BSMP students fall 2013
The first group of students from the Brazilian Science Mobility Project arrived in fall of 2013.

Brazil might have hosted the FIFA World Cup, but the University of New Mexico is hosting a growing number of Brazilian students through the Brazilian Scientific Mobility Program (BSMP). These students are not only surpassing their academic goals, but also spreading a little extra school spirit.

BSMP provides a yearlong fully funded study abroad opportunity for Brazilian students with financial need. The first BSMP students were initially received by Robyn Cote, program manager for the Latin American Iberian Institute (LAII). In fall 2013, that responsibility was transferred to the Center for English Language and American Culture (CELAC), part of the Global Education Office (GEO). Presently, CELAC manages a total of 64 Brazilian students on campus, with 26 more due to arrive in August for intensive English instruction. CELAC Program Manager Tatiana Minot has been coordinating the arrival of the BSMP students. Additionally, Education Abroad Advisor Susanne Knoblauch and GEO Project Assistant Eduardo Nunez are coordinating the academic arrangements for the students.

The university’s engineering program, in particular civil engineering, has been an attractive draw for many of the students, most of whom are sophomores and juniors, and all of whom have majors in the science, technology, engineering or math (STEM) fields. Students are also participating in UNM architecture, pharmacy, math, geology, nursing and computer science programs, among others.  

“This is an important international partnership for UNM,” said Mary Anne Saunders, special assistant to the president for global initiatives. “UNM’s well-known reputation for its highly ranked programs in the STEM fields makes it the perfect choice for BSMP students. This partnership also provides our students with the chance to connect with their peers from another country, which broadens their global perspective.”

Any incoming BSMP student who has not already passed the Test of English as a Foreign Language (TOEFL) is permitted to enroll in one or two semesters of intensive English instruction with CELAC before beginning academic courses in their field of study. After they finish two semesters of academic courses, they complete an internship in their field of study over the summer, and then return home to finish their degree.

“CELAC provides an academic bridge for most of these students,” said Paul Edmunds, interim director for GEO and director for CELAC. “They were handpicked by their universities in Brazil to participate in this program, and they are the cream of the crop academically. CELAC helps ensure that their English language skills are proficient so they can successfully complete their academic studies while at UNM.”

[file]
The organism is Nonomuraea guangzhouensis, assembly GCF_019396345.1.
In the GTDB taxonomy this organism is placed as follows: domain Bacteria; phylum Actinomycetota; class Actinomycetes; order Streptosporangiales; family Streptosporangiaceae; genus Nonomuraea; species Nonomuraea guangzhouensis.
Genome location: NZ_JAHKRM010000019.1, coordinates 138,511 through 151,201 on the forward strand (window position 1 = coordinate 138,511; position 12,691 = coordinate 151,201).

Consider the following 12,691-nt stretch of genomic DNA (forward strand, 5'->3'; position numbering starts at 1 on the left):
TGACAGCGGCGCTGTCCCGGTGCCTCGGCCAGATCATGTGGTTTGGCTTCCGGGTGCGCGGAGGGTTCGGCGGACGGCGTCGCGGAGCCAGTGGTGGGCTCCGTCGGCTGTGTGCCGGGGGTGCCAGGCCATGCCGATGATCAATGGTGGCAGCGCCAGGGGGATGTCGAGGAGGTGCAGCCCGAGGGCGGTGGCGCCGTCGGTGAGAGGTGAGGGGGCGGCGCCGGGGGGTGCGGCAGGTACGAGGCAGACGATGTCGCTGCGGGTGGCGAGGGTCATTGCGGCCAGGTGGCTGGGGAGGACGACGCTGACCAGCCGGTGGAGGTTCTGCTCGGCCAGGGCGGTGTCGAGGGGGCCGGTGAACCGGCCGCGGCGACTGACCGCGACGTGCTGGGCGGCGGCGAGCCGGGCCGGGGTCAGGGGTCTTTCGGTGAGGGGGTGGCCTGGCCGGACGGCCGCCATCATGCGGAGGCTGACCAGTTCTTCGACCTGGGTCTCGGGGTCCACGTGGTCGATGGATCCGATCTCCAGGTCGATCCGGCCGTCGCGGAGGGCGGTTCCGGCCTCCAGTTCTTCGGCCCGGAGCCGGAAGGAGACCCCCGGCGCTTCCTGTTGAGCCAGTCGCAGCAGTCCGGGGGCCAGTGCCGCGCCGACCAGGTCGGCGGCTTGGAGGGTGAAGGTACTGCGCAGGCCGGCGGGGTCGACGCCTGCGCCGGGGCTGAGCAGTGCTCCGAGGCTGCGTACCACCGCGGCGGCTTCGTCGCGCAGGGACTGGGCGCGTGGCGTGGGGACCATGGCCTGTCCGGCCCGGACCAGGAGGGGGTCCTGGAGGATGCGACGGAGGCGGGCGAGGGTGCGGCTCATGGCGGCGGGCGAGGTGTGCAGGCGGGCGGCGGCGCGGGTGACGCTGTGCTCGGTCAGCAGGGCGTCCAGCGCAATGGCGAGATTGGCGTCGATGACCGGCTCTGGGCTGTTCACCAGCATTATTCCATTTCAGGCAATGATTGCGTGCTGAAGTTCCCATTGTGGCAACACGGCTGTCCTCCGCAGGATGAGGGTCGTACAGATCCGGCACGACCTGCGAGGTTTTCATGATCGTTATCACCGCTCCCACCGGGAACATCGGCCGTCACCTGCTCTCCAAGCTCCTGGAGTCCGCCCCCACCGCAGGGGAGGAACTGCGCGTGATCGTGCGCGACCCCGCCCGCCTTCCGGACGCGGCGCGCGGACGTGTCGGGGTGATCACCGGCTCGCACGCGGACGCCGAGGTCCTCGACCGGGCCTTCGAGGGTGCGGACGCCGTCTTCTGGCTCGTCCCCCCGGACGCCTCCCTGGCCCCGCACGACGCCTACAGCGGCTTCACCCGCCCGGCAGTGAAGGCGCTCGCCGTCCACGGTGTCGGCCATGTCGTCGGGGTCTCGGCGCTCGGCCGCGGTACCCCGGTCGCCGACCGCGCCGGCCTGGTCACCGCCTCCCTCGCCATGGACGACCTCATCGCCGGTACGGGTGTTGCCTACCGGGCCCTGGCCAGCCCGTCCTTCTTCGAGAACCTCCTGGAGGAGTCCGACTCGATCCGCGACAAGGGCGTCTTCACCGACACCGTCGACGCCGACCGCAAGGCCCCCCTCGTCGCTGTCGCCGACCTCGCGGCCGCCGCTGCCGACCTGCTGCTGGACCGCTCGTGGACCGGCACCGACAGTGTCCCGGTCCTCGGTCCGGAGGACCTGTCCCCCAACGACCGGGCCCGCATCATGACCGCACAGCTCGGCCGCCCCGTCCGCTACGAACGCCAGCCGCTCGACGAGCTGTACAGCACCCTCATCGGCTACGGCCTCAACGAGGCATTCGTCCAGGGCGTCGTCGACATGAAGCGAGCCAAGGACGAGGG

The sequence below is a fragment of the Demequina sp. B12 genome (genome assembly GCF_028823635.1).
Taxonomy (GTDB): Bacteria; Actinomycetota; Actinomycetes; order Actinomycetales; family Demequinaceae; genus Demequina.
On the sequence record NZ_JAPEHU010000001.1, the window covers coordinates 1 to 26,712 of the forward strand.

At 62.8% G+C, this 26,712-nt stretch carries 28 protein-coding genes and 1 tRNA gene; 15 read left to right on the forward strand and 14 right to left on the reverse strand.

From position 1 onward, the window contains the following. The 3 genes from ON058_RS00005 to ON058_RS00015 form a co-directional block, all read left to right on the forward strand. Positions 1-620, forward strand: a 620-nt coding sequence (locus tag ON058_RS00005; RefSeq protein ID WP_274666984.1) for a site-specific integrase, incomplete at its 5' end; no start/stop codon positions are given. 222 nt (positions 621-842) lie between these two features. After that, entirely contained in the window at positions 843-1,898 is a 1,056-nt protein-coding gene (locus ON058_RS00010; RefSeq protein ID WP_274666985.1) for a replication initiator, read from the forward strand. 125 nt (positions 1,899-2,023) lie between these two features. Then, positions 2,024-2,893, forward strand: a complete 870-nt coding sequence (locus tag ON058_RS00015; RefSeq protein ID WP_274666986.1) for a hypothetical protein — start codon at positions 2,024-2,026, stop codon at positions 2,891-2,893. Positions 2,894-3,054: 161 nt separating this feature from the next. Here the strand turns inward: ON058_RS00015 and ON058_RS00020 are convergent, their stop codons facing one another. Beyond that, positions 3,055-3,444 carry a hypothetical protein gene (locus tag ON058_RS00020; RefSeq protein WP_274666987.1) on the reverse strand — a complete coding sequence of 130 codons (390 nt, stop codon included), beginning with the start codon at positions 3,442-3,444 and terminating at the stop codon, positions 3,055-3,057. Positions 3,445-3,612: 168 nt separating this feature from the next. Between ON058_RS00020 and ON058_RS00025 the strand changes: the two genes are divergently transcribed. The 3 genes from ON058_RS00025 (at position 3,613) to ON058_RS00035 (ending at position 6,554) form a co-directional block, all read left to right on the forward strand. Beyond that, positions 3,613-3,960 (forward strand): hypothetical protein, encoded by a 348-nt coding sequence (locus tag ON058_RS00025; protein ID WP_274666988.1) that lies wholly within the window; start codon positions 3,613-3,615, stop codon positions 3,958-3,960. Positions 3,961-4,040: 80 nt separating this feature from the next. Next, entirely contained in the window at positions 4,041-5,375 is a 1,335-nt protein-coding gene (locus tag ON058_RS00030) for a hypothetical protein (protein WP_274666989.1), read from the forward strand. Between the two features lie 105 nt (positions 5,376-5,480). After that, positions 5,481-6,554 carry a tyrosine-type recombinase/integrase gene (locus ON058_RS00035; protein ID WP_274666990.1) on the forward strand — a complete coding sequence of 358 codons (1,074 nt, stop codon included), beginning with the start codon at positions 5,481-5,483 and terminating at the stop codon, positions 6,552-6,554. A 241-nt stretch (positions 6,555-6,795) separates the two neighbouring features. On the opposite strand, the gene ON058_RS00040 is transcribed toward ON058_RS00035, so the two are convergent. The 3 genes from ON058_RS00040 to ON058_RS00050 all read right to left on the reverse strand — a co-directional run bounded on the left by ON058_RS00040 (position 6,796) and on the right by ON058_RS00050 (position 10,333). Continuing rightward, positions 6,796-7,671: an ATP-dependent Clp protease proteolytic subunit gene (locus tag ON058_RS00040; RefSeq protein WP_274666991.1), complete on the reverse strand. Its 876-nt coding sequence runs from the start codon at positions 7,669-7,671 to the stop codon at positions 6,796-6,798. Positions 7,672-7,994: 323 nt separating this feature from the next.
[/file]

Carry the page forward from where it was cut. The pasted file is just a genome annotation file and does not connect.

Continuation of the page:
“These students are learning English very fast; they are highly motivated and very smart,” Tatiana Minot, CELAC program manager, said. “They have blown us away with their test scores and ability to pass through the levels of instruction much more quickly than is usual or expected.”

BSMP student Yan Caldas, a math and education major who has been at UNM since fall 2013, said he hopes to return to the United States for graduate school and would like to teach math after he completes his master’s degree and Ph.D.

“My mother and sister were the ones who encouraged me to come here, and I want to be very successful in order to make them proud,” Caldas said. “I’ve had a good relationship with my teachers here. Being at UNM has changed my mind on a lot of things. I know now that I want to work more closely with students after I finish school.”

Minot added that the BSMP students have had a positive impact on campus and are heavily involved in UNM activities. For example, the program requires the students to live in on-campus housing; Caldas and his classmates have turned it into an opportunity to host “Brazil Night” in the dorms once a semester. Residence Life and Student Housing has funded the themed social event, which has been highly popular with UNM students.

Caldas said the combination of interaction with students and instructors, along with involvement on campus, has dissolved stereotypes he previously had about Americans. Likewise, he said he has helped UNM students gain a deeper understanding of Brazil’s culture, traditions and history.

“My experience here is that Americans have been very friendly,” Caldas said. “The instructors here take a genuine interest in how you are doing. My teachers have been like a second family to me, and I have made friends for life. I feel accepted here.”